Nutrition is a field of contradictions and changing fads. However, amidst it all, is an essential food source that has been severely underrated, and even outright disapproved of.
It is animal fat and organs.
Part Two of a Six Part Series.
WAPF’s researchers reasoned that because human bodies are warm-blooded — as with the beef, pork, lamb, and poultry we consume — this makes animal fat more compatible in our diet.
The fats and oils we consume have many uses in our bodies, they line all of the cells in our body, and different fats or oils can introduce very different characteristics.
Saturated and trans fats are solid (fat) at room temperature, this is because the fat molecules are straight long chains, allowing each molecule to pack closely, giving them higher melting temperatures.
Polyunsaturated fats are usually liquid (oil) at room temperature, as their double (unsaturated) bonds produce kinks that prevent the molecules from stacking up against each other, giving them lower melting temperatures.
The straight chains of saturated fats give them stiffness so that when incorporated into our cells, they will “provide the appropriate stiffness and structure to our cell membranes and tissues,” according to the WAPF dietary guidelines. However, polyunsaturated fats cannot pack as closely, and too much of them lining our cells will make our cells fluid and “floppy.”
Trans fats on the other hand, improve stiffness of the cell membranes, but are also associated with many pathways that lead to inflammation and cell death. Though some animals also contain low amounts of trans fats, most of the trans fats in our diet are from artificially hydrogenated polyunsaturated fats.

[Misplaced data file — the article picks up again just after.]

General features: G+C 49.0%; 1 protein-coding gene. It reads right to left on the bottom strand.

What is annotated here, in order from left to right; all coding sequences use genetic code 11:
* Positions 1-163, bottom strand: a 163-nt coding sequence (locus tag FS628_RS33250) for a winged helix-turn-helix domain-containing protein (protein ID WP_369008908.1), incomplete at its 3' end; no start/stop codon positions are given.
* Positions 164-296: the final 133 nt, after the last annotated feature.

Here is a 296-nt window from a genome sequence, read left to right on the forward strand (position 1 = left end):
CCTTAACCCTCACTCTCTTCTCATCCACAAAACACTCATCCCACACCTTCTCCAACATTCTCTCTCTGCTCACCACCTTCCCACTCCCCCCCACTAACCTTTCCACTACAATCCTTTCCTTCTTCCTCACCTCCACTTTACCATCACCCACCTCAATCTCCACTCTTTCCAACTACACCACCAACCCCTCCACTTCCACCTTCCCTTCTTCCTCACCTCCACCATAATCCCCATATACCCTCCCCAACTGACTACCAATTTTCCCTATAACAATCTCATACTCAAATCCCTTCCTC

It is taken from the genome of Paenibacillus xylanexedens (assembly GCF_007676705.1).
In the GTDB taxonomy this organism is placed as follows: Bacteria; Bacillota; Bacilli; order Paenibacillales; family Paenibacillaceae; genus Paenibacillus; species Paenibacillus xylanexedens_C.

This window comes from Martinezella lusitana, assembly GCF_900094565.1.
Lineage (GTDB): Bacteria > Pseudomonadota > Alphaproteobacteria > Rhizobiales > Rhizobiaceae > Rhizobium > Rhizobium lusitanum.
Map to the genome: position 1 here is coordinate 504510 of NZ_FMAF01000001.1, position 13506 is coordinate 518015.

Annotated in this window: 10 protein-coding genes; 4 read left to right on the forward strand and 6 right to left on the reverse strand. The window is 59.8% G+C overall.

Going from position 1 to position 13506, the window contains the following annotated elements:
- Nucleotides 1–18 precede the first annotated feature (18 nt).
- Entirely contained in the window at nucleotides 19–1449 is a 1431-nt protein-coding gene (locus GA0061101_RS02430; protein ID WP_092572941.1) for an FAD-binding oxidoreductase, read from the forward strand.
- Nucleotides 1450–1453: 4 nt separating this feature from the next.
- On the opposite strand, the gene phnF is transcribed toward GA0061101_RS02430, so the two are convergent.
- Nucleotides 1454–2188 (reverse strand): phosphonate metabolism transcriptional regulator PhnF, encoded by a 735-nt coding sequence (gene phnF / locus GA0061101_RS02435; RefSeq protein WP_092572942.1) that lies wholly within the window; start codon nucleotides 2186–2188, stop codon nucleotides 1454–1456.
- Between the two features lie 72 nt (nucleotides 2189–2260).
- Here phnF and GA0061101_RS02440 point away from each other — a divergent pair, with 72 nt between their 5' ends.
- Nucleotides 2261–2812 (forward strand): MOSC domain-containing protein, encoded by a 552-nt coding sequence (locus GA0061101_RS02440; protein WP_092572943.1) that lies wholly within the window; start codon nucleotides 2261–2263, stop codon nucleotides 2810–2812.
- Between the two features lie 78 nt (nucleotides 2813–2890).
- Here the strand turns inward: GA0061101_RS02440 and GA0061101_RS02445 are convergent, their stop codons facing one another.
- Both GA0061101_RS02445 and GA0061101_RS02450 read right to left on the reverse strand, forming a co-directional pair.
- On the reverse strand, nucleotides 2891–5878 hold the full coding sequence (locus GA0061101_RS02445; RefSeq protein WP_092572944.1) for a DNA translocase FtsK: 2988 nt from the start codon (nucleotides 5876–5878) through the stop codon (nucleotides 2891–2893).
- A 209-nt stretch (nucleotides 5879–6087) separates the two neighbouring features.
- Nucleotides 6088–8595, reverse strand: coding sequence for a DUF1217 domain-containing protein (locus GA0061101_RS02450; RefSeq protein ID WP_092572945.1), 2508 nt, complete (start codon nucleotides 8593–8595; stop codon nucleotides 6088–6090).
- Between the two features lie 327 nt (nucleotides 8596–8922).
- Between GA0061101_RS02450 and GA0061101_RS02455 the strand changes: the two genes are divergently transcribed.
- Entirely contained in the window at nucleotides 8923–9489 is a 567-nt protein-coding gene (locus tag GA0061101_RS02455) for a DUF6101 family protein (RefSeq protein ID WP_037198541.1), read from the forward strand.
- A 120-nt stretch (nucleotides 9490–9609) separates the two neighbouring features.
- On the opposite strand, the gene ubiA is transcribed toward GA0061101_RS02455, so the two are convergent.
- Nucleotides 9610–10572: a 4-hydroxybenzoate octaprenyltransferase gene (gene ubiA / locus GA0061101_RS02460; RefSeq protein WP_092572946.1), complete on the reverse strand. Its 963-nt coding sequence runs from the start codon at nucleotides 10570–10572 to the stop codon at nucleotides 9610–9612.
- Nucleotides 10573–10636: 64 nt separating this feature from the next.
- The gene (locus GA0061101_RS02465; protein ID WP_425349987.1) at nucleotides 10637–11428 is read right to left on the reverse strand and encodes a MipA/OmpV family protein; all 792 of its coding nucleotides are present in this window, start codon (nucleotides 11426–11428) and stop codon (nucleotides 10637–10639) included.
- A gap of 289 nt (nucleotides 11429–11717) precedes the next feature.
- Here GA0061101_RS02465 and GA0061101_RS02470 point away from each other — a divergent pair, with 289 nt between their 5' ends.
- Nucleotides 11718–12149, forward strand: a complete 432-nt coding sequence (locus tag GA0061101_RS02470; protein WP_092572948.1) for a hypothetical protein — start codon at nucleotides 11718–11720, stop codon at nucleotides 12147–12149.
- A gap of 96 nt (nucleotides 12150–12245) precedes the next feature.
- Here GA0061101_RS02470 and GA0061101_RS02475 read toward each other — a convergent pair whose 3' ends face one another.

Animal fats are also highly nutritious.
Tallow from beef provides an alternative to fish as a safer source of omega-3 fatty acids and is also low in omega-6 fatty acids, which is known to contribute to inflammation. Raw milk is a great source of calcium, vitamin A, D, K, iron, zinc, protein, and omega-3 fatty acids.
“Why is the fattiest steak the most expensive?” Dr. Robert Kiltz, a renowned fertility doctor asked. “That’s because it is the most nutrient-dense.”
Fallon encourages consumption of pasture-fed animals; grass-fed cows live a healthier lifestyle and studies show that these meats are more dense in nutrients as compared to grain-fed cows.
Certain organs from animals are also highly prized; the skin of chicken, the livers of chicken, beef, and lamb are all highly nutritious foods.
Animal livers are rich in essential amino acids, which form our proteins and muscles. They are also rich in vitamins such as vitamin A, B, iron, and various other minerals.
However, it should be noted that this only applies for organic, and pasture-fed animals not exposed to antibiotics and hormones. Since the liver is a place that processes toxins, animals recently exposed to contaminants before slaughter are likely to still contain the toxins in the meat.
WAPF recommends that protein should make up 10 to 20 percent of the diet, and that 80 to 90 percent of the diet should be split between fats and carbohydrates, with a greater proportion of fats as opposed to carbohydrates.
Kiltz, a fertility doctor who practices a keto carnivorous diet, recommends a diet high in fats, moderate proteins, and low carbohydrates. He argues that humans can survive fully on meat, provided they eat nutritious organs.